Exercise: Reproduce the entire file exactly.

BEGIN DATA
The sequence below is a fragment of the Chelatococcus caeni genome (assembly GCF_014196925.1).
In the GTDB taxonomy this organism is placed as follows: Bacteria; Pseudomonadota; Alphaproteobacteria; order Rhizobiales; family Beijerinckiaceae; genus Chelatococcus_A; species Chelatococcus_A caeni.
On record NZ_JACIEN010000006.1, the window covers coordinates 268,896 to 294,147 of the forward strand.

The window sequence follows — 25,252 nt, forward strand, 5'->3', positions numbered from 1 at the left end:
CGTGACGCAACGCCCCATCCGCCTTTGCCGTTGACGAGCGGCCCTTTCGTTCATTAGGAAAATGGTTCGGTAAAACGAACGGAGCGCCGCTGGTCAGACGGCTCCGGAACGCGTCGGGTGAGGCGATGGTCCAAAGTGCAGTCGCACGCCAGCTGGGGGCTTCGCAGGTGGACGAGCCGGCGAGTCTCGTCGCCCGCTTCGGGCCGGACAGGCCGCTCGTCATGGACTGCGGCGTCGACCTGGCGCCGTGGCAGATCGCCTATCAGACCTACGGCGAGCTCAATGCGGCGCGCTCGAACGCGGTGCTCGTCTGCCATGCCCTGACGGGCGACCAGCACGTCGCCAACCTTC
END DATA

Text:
The sequence below is a fragment of the Chelatococcus caeni genome (assembly GCF_014196925.1).
In the GTDB taxonomy this organism is placed as follows: Bacteria; Pseudomonadota; Alphaproteobacteria; order Rhizobiales; family Beijerinckiaceae; genus Chelatococcus_A; species Chelatococcus_A caeni.
On record NZ_JACIEN010000006.1, the window covers coordinates 268,896 to 294,147 of the forward strand.

The window sequence follows — 25,252 nt, forward strand, 5'->3', positions numbered from 1 at the left end:
CGTGACGCAACGCCCCATCCGCCTTTGCCGTTGACGAGCGGCCCTTTCGTTCATTAGGAAAATGGTTCGGTAAAACGAACGGAGCGCCGCTGGTCAGACGGCTCCGGAACGCGTCGGGTGAGGCGATGGTCCAAAGTGCAGTCGCACGCCAGCTGGGGGCTTCGCAGGTGGACGAGCCGGCGAGTCTCGTCGCCCGCTTCGGGCCGGACAGGCCGCTCGTCATGGACTGCGGCGTCGACCTGGCGCCGTGGCAGATCGCCTATCAGACCTACGGCGAGCTCAATGCGGCGCGCTCGAACGCGGTGCTCGTCTGCCATGCCCTGACGGGCGACCAGCACGTCGCCAACCTTC